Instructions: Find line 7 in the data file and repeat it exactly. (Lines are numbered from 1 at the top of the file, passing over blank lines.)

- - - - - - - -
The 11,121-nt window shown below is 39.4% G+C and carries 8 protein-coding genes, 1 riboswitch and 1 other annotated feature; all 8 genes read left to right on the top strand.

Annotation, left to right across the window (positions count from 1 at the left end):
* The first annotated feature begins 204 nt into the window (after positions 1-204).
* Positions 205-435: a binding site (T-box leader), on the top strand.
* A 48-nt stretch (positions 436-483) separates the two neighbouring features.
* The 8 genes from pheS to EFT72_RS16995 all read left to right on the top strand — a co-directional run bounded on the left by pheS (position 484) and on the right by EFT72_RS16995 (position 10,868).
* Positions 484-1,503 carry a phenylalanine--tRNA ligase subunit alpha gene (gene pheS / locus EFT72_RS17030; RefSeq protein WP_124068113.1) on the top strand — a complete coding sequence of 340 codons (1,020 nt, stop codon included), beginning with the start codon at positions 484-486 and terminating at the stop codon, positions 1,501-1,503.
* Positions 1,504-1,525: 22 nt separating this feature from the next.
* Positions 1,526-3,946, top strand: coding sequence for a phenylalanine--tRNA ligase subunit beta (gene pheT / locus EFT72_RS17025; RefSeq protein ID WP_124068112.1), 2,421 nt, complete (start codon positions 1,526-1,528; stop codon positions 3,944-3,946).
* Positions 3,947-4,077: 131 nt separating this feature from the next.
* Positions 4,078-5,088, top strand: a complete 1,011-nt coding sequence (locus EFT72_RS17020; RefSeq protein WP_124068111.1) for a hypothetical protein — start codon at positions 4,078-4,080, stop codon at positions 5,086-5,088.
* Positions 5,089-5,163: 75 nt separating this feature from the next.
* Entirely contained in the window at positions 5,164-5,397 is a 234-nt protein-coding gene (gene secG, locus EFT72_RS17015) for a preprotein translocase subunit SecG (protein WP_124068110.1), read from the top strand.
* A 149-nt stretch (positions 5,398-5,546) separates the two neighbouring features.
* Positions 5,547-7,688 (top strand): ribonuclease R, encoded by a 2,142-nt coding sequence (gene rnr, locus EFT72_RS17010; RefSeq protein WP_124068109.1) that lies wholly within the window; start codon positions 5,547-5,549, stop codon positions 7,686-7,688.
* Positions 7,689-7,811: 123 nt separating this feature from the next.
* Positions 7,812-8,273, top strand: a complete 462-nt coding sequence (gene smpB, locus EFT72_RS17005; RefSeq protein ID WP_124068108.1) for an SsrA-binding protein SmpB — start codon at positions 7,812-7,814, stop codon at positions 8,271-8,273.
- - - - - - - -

* Positions 484-1,503 carry a phenylalanine--tRNA ligase subunit alpha gene (gene pheS / locus EFT72_RS17030; RefSeq protein WP_124068113.1) on the top strand — a complete coding sequence of 340 codons (1,020 nt, stop codon included), beginning with the start codon at positions 484-486 and terminating at the stop codon, positions 1,501-1,503.